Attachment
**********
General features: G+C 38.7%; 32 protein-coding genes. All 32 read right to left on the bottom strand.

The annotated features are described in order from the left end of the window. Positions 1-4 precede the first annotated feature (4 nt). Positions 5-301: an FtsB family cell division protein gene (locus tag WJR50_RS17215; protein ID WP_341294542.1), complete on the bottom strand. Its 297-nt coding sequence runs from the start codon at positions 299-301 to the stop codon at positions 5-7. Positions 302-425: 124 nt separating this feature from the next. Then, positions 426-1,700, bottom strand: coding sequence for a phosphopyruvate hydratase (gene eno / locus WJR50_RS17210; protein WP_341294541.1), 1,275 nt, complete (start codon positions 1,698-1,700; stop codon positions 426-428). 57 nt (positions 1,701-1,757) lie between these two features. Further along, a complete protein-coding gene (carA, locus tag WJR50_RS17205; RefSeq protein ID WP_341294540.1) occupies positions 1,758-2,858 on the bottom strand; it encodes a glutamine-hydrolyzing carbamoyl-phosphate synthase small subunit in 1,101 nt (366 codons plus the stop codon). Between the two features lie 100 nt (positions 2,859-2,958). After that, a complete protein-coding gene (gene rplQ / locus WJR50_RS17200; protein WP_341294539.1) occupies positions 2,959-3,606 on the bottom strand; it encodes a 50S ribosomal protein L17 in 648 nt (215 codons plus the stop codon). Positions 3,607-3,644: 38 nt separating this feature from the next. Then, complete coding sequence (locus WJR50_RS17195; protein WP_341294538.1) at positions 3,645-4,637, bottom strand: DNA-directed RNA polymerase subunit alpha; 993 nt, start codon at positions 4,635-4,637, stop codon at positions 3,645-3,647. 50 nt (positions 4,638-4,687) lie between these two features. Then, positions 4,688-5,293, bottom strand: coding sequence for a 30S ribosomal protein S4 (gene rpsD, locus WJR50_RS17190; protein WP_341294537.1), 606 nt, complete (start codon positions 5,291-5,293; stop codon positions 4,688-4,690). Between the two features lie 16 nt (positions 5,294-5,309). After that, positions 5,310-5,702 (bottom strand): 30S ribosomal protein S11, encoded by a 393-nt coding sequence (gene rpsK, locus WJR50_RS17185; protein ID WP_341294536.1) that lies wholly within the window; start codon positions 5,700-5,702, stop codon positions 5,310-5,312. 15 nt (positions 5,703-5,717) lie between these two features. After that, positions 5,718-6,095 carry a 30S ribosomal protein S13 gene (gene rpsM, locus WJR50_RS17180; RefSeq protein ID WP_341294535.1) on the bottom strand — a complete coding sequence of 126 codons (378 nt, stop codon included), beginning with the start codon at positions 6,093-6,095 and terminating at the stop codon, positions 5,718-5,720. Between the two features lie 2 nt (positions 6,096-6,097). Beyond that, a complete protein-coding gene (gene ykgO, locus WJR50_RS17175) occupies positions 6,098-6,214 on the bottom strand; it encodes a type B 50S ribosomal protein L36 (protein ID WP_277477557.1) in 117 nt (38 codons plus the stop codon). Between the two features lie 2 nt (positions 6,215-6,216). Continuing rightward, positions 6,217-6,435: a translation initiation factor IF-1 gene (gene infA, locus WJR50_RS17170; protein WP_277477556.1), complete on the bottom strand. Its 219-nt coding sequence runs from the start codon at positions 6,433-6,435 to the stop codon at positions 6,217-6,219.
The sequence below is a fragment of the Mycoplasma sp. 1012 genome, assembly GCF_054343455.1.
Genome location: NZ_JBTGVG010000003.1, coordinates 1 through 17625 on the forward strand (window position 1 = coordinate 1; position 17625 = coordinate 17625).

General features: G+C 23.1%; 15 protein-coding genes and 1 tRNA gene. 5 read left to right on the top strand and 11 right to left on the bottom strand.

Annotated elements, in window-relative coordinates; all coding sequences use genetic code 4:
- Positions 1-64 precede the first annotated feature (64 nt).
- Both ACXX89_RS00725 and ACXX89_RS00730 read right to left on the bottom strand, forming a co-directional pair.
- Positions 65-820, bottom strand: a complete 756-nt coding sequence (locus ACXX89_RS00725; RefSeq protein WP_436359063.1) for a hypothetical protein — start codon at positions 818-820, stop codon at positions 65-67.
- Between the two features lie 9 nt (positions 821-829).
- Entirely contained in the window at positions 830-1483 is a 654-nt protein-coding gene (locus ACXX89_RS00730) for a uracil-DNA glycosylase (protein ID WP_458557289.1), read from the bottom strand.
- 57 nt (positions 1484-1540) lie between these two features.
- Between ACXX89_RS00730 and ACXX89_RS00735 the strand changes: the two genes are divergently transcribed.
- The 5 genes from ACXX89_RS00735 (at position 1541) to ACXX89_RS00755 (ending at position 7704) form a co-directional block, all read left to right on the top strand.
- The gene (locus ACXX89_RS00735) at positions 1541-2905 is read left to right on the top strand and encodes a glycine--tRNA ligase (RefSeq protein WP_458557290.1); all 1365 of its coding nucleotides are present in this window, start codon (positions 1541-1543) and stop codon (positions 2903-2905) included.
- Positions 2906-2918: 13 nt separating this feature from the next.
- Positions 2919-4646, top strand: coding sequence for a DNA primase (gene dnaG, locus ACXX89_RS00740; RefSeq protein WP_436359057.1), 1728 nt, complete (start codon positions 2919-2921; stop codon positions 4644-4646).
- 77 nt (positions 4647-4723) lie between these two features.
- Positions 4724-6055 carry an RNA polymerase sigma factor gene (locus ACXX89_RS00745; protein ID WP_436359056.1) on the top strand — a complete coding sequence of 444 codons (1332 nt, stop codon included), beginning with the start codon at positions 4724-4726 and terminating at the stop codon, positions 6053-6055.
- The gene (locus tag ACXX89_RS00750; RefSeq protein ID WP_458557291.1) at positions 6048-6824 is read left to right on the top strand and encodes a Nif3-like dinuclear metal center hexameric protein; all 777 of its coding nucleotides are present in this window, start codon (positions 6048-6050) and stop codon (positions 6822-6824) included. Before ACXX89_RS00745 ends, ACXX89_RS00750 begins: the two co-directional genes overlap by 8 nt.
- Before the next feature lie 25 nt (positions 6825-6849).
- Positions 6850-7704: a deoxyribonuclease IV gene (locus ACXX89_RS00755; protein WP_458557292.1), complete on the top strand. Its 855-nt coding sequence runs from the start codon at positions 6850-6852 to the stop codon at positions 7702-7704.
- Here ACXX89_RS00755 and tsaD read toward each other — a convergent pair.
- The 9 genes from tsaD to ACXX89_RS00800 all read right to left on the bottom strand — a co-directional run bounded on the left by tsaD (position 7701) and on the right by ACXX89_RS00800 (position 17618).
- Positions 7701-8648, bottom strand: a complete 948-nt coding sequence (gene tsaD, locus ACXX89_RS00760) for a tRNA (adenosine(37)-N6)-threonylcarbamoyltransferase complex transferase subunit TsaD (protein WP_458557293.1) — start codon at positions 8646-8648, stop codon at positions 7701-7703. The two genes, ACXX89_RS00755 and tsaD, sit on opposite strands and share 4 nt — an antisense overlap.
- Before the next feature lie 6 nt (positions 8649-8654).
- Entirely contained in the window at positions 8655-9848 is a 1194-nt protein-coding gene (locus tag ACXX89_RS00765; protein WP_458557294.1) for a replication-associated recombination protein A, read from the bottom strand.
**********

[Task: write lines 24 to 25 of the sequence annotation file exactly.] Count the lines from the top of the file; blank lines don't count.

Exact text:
- The 9 genes from tsaD to ACXX89_RS00800 all read right to left on the bottom strand — a co-directional run bounded on the left by tsaD (position 7701) and on the right by ACXX89_RS00800 (position 17618).
- Positions 7701-8648, bottom strand: a complete 948-nt coding sequence (gene tsaD, locus ACXX89_RS00760) for a tRNA (adenosine(37)-N6)-threonylcarbamoyltransferase complex transferase subunit TsaD (protein WP_458557293.1) — start codon at positions 8646-8648, stop codon at positions 7701-7703. The two genes, ACXX89_RS00755 and tsaD, sit on opposite strands and share 4 nt — an antisense overlap.